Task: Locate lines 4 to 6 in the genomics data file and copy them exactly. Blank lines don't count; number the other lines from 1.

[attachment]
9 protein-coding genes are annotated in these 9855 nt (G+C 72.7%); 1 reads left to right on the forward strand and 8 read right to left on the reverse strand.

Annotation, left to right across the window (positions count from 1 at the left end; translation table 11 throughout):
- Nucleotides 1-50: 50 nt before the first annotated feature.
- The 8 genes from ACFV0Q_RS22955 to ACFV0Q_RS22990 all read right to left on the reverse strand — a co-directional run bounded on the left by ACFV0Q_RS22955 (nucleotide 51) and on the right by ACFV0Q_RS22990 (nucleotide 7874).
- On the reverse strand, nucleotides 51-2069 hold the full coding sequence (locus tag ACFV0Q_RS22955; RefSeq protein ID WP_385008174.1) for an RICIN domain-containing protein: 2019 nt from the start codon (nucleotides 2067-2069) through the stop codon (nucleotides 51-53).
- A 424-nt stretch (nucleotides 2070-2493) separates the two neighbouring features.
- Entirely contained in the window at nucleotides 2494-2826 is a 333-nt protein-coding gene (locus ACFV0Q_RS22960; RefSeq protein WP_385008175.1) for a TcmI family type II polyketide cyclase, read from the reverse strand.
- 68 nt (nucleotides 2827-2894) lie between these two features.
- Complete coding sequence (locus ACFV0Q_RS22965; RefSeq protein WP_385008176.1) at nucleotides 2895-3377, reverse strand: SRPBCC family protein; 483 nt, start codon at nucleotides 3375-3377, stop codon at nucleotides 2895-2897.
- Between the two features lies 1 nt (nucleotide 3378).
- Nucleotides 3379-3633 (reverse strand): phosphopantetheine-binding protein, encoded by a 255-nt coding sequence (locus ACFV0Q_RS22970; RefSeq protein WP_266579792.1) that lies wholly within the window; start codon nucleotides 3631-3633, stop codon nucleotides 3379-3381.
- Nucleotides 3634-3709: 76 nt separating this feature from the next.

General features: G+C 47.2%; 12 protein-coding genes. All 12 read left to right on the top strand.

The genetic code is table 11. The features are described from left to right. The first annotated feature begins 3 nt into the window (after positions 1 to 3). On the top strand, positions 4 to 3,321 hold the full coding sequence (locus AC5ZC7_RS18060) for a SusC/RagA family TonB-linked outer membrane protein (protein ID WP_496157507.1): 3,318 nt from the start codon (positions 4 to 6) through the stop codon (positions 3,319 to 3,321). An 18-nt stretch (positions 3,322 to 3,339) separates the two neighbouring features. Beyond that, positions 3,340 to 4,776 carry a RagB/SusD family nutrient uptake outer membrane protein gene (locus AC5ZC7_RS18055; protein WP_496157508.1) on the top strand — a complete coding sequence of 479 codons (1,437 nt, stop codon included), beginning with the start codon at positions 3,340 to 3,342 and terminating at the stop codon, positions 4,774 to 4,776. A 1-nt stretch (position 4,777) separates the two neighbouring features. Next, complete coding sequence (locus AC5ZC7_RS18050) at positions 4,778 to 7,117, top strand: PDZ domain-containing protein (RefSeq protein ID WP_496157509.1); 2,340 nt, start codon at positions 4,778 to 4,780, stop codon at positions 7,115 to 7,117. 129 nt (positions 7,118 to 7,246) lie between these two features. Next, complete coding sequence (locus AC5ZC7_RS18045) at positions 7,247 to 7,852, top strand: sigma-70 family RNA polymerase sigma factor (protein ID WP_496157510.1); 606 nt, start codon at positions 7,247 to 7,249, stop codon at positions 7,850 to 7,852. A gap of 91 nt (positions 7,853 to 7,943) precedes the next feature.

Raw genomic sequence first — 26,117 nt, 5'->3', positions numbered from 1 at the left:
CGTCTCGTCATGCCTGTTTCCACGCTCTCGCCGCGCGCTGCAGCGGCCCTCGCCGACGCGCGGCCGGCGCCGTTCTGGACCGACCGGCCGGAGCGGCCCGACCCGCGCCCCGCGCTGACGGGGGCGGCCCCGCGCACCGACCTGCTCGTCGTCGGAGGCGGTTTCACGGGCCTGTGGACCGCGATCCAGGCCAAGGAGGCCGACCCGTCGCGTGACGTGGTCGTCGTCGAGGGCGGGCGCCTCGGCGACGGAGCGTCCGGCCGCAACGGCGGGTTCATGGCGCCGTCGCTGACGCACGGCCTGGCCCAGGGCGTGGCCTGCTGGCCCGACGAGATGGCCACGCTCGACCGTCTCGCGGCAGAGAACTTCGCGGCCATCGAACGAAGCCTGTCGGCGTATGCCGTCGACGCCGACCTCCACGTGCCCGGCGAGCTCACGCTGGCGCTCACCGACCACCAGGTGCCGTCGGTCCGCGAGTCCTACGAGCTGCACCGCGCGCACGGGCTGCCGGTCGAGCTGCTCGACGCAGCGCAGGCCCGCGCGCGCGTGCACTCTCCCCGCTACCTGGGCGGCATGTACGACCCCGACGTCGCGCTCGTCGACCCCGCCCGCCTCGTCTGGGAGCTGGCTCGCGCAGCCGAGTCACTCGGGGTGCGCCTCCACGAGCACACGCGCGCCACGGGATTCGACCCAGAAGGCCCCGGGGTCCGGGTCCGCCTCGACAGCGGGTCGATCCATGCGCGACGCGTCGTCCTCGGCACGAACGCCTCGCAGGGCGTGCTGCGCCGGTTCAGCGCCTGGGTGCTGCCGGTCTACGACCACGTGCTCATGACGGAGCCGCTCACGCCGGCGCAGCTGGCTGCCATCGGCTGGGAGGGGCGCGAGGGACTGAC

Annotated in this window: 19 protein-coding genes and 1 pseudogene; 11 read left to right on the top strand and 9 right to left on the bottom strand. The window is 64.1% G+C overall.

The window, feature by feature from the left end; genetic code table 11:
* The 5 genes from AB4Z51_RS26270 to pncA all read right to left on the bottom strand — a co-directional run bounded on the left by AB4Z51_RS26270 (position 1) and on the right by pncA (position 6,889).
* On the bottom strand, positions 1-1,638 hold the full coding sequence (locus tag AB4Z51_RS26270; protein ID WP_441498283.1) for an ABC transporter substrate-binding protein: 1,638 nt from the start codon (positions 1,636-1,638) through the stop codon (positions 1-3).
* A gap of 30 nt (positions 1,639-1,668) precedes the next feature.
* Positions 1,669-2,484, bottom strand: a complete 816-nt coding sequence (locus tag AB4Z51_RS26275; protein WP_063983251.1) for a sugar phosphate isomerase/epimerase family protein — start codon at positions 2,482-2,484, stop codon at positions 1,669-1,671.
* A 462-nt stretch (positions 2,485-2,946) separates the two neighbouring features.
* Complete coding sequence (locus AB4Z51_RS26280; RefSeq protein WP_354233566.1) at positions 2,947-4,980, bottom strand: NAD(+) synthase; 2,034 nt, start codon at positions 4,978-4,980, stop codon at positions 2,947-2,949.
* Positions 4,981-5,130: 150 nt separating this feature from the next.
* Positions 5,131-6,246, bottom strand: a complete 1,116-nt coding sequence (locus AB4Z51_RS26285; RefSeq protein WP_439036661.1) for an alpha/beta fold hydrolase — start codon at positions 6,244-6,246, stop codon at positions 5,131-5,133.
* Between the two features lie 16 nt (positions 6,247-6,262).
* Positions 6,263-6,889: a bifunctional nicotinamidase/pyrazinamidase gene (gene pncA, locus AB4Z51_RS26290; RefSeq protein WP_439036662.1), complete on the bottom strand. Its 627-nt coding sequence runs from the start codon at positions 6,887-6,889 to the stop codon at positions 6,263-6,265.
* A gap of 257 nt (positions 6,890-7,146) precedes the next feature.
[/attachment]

- The 8 genes from ACFV0Q_RS22955 to ACFV0Q_RS22990 all read right to left on the reverse strand — a co-directional run bounded on the left by ACFV0Q_RS22955 (nucleotide 51) and on the right by ACFV0Q_RS22990 (nucleotide 7874).
- On the reverse strand, nucleotides 51-2069 hold the full coding sequence (locus tag ACFV0Q_RS22955; RefSeq protein ID WP_385008174.1) for an RICIN domain-containing protein: 2019 nt from the start codon (nucleotides 2067-2069) through the stop codon (nucleotides 51-53).
- A 424-nt stretch (nucleotides 2070-2493) separates the two neighbouring features.